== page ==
About 30 foreign leaders, including Russian President Vladimir Putin, gathered on Monday in the French capital for the funeral of former president Jacques Chirac, who died last week aged 86.
Chirac was feted by many French people for asserting the country’s role as a global player and for opposing the 2003 invasion of Iraq, while a conviction after he left office for misusing public funds did little to tarnish his image.
Military honors will be paid to Chirac at the Hotel des Invalides in central Paris, where he has been lying in state, before his coffin is taken in a procession to the church of Saint Sulpice.
There, the visiting heads of state and government will join French dignitaries at a funeral ceremony. Later, French President Emmanuel Macron will host the visiting leaders at a lunch at the Elysee Palace.
Other leaders attending the ceremony include German President Frank-Walter Steinmeier, Lebanese Prime Minister Saad al-Hariri and European Commission President Jean-Claude Juncker, according to the Elysee Palace.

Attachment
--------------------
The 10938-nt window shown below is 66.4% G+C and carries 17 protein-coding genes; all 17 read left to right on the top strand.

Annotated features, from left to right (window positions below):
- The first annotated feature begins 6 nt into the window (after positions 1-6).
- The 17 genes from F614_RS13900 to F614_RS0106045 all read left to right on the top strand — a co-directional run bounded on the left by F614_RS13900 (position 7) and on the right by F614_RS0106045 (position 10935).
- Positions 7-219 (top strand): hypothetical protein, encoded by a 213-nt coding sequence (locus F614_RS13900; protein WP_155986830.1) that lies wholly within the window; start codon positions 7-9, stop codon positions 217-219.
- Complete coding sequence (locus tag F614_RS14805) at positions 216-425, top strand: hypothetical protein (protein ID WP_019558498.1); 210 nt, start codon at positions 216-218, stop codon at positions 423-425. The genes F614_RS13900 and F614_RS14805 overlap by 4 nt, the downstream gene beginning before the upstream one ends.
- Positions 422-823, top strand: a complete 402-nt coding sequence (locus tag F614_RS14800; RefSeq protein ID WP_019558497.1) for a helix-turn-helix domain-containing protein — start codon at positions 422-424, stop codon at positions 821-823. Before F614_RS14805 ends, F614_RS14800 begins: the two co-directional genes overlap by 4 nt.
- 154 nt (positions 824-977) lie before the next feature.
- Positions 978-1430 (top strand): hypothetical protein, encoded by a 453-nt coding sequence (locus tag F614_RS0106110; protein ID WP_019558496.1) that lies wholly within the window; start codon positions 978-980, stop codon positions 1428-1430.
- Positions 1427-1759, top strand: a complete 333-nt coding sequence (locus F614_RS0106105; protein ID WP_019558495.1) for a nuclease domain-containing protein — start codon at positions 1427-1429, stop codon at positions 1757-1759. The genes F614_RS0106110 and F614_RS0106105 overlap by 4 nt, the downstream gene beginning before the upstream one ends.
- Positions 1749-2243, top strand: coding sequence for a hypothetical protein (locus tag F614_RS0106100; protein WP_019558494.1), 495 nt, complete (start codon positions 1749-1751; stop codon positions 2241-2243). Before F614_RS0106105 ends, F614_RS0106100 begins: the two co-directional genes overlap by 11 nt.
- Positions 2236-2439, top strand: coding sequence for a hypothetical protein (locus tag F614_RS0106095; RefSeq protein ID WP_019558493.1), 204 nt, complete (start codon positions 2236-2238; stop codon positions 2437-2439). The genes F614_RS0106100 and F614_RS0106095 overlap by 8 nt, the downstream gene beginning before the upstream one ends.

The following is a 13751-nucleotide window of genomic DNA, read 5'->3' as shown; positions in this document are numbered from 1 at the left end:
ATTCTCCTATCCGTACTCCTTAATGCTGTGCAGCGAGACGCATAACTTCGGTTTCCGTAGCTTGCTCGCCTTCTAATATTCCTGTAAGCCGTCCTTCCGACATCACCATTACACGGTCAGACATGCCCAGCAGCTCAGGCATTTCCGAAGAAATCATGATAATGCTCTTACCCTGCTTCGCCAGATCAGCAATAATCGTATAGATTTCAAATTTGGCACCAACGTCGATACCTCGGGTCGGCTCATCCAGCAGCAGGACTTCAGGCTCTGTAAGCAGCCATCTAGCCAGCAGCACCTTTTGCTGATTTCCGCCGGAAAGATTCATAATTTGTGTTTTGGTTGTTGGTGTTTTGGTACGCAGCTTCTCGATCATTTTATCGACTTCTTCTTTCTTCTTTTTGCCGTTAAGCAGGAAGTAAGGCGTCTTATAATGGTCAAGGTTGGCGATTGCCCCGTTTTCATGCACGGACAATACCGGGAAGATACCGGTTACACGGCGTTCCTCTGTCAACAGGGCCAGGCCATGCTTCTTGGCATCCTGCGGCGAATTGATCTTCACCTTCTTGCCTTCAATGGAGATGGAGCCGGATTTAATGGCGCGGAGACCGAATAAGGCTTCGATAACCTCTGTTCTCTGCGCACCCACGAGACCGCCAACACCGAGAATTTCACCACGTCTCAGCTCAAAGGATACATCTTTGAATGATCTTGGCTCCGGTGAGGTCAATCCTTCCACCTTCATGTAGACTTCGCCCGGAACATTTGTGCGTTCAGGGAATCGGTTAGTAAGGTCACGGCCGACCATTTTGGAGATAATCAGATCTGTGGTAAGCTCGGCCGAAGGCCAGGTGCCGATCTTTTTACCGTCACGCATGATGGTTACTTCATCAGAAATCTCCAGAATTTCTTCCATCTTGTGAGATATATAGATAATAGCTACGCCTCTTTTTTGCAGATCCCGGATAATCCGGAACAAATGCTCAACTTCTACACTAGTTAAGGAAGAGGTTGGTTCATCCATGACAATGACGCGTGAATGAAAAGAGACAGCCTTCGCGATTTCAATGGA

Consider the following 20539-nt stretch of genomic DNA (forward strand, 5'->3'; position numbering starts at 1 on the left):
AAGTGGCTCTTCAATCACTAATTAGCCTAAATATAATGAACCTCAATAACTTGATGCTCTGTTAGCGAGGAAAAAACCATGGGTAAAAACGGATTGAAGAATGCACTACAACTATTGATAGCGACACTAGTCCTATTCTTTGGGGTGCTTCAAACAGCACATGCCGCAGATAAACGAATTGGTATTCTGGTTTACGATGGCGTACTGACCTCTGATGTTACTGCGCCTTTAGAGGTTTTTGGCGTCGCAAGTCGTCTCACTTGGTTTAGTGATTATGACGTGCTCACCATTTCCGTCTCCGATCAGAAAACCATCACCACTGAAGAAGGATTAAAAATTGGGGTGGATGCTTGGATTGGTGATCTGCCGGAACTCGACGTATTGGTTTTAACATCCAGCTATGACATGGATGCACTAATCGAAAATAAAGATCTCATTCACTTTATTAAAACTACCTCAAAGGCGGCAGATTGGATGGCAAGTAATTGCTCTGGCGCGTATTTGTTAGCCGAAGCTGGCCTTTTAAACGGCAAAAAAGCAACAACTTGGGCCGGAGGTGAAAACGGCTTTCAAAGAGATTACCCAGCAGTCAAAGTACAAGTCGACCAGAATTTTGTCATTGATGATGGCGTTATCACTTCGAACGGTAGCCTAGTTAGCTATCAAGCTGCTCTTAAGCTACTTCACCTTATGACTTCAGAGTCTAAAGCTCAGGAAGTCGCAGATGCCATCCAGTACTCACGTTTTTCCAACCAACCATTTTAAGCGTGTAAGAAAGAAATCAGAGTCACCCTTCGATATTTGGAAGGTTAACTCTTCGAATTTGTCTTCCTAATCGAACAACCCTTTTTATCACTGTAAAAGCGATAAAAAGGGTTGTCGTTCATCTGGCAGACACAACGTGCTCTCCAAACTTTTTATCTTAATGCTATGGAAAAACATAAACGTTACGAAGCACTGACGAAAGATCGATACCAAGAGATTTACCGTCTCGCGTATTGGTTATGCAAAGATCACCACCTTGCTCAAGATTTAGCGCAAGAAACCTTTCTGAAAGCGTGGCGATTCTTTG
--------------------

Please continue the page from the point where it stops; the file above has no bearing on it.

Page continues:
Chirac is to be buried at the Montparnasse cemetery in Paris, in a plot next to his daughter Laurence, who died in 2016.
Over the weekend, thousands queued outside the Hotel des Invalides to pay tribute to Chirac. His coffin was on display, draped in the French flag and in front of a large photograph of a smiling Chirac.
Chirac was “someone who had a different idea of his role, of France’s role in the international community, who showed it in difficult situations,” said Paris resident Remu Issons, who was among the crowd at the lying-in.
Crowds gathered too at Paris town hall, where Chirac served for 18 years as mayor. “My heart is heavy,” said Anne Firmin, who was looking at a display of photographs of Chirac at the height of his political power. “For me, it’s my whole youth.”